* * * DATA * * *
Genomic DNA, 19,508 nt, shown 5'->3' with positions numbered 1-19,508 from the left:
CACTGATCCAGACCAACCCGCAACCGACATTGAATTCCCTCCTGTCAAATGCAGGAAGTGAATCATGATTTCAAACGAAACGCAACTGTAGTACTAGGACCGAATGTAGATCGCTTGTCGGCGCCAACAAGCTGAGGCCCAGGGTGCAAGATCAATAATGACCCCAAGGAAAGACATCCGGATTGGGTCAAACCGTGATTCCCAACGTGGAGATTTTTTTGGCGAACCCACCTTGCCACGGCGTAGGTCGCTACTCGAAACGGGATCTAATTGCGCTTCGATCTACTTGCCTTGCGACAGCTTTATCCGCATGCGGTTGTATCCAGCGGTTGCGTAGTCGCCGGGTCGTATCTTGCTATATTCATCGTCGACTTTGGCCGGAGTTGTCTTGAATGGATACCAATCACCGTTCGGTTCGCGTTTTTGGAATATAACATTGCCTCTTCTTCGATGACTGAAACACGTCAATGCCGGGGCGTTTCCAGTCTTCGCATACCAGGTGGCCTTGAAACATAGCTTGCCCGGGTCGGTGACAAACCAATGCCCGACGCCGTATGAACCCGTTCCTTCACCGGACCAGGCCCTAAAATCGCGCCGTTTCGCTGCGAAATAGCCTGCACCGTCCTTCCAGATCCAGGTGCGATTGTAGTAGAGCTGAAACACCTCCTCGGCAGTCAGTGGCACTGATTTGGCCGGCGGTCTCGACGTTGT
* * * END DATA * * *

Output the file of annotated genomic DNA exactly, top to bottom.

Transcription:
Genomic DNA, 19,508 nt, shown 5'->3' with positions numbered 1-19,508 from the left:
CACTGATCCAGACCAACCCGCAACCGACATTGAATTCCCTCCTGTCAAATGCAGGAAGTGAATCATGATTTCAAACGAAACGCAACTGTAGTACTAGGACCGAATGTAGATCGCTTGTCGGCGCCAACAAGCTGAGGCCCAGGGTGCAAGATCAATAATGACCCCAAGGAAAGACATCCGGATTGGGTCAAACCGTGATTCCCAACGTGGAGATTTTTTTGGCGAACCCACCTTGCCACGGCGTAGGTCGCTACTCGAAACGGGATCTAATTGCGCTTCGATCTACTTGCCTTGCGACAGCTTTATCCGCATGCGGTTGTATCCAGCGGTTGCGTAGTCGCCGGGTCGTATCTTGCTATATTCATCGTCGACTTTGGCCGGAGTTGTCTTGAATGGATACCAATCACCGTTCGGTTCGCGTTTTTGGAATATAACATTGCCTCTTCTTCGATGACTGAAACACGTCAATGCCGGGGCGTTTCCAGTCTTCGCATACCAGGTGGCCTTGAAACATAGCTTGCCCGGGTCGGTGACAAACCAATGCCCGACGCCGTATGAACCCGTTCCTTCACCGGACCAGGCCCTAAAATCGCGCCGTTTCGCTGCGAAATAGCCTGCACCGTCCTTCCAGATCCAGGTGCGATTGTAGTAGAGCTGAAACACCTCCTCGGCAGTCAGTGGCACTGATTTGGCCGGCGGTCTCGACGTTGT